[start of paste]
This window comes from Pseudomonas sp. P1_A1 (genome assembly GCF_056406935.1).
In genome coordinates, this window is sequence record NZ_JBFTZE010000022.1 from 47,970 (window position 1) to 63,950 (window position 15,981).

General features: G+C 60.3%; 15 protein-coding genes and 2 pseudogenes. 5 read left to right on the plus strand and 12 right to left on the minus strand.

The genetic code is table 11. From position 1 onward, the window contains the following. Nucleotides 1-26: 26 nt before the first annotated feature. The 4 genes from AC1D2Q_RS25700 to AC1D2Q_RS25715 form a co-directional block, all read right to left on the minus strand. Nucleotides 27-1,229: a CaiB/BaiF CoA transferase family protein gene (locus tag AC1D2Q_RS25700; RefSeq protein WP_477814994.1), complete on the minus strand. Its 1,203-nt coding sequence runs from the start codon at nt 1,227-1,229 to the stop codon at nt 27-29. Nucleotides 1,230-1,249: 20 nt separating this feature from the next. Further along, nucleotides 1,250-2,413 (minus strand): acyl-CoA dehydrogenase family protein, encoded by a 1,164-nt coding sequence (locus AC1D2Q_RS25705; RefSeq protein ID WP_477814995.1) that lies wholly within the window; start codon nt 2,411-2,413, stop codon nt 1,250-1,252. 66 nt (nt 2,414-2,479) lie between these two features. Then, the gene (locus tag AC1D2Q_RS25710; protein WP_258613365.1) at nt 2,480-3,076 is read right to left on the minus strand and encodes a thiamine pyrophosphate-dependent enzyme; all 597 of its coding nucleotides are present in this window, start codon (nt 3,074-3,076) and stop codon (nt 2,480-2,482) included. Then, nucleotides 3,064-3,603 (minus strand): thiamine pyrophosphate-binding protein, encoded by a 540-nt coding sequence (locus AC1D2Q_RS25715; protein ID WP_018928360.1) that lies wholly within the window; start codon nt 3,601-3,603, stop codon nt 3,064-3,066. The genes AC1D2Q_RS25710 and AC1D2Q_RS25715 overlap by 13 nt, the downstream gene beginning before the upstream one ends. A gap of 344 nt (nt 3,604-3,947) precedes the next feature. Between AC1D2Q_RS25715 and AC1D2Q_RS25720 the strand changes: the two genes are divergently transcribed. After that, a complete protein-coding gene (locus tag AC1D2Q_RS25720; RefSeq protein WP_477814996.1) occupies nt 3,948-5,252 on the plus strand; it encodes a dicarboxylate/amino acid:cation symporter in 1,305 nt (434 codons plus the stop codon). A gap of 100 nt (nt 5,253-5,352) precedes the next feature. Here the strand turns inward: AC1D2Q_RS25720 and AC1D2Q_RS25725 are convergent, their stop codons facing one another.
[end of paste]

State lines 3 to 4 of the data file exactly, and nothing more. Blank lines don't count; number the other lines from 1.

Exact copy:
General features: G+C 60.3%; 15 protein-coding genes and 2 pseudogenes. 5 read left to right on the plus strand and 12 right to left on the minus strand.

The genetic code is table 11. From position 1 onward, the window contains the following. Nucleotides 1-26: 26 nt before the first annotated feature. The 4 genes from AC1D2Q_RS25700 to AC1D2Q_RS25715 form a co-directional block, all read right to left on the minus strand. Nucleotides 27-1,229: a CaiB/BaiF CoA transferase family protein gene (locus tag AC1D2Q_RS25700; RefSeq protein WP_477814994.1), complete on the minus strand. Its 1,203-nt coding sequence runs from the start codon at nt 1,227-1,229 to the stop codon at nt 27-29. Nucleotides 1,230-1,249: 20 nt separating this feature from the next. Further along, nucleotides 1,250-2,413 (minus strand): acyl-CoA dehydrogenase family protein, encoded by a 1,164-nt coding sequence (locus AC1D2Q_RS25705; RefSeq protein ID WP_477814995.1) that lies wholly within the window; start codon nt 2,411-2,413, stop codon nt 1,250-1,252. 66 nt (nt 2,414-2,479) lie between these two features. Then, the gene (locus tag AC1D2Q_RS25710; protein WP_258613365.1) at nt 2,480-3,076 is read right to left on the minus strand and encodes a thiamine pyrophosphate-dependent enzyme; all 597 of its coding nucleotides are present in this window, start codon (nt 3,074-3,076) and stop codon (nt 2,480-2,482) included. Then, nucleotides 3,064-3,603 (minus strand): thiamine pyrophosphate-binding protein, encoded by a 540-nt coding sequence (locus AC1D2Q_RS25715; protein ID WP_018928360.1) that lies wholly within the window; start codon nt 3,601-3,603, stop codon nt 3,064-3,066. The genes AC1D2Q_RS25710 and AC1D2Q_RS25715 overlap by 13 nt, the downstream gene beginning before the upstream one ends. A gap of 344 nt (nt 3,604-3,947) precedes the next feature. Between AC1D2Q_RS25715 and AC1D2Q_RS25720 the strand changes: the two genes are divergently transcribed. After that, a complete protein-coding gene (locus tag AC1D2Q_RS25720; RefSeq protein WP_477814996.1) occupies nt 3,948-5,252 on the plus strand; it encodes a dicarboxylate/amino acid:cation symporter in 1,305 nt (434 codons plus the stop codon). A gap of 100 nt (nt 5,253-5,352) precedes the next feature. Here the strand turns inward: AC1D2Q_RS25720 and AC1D2Q_RS25725 are convergent, their stop codons facing one another.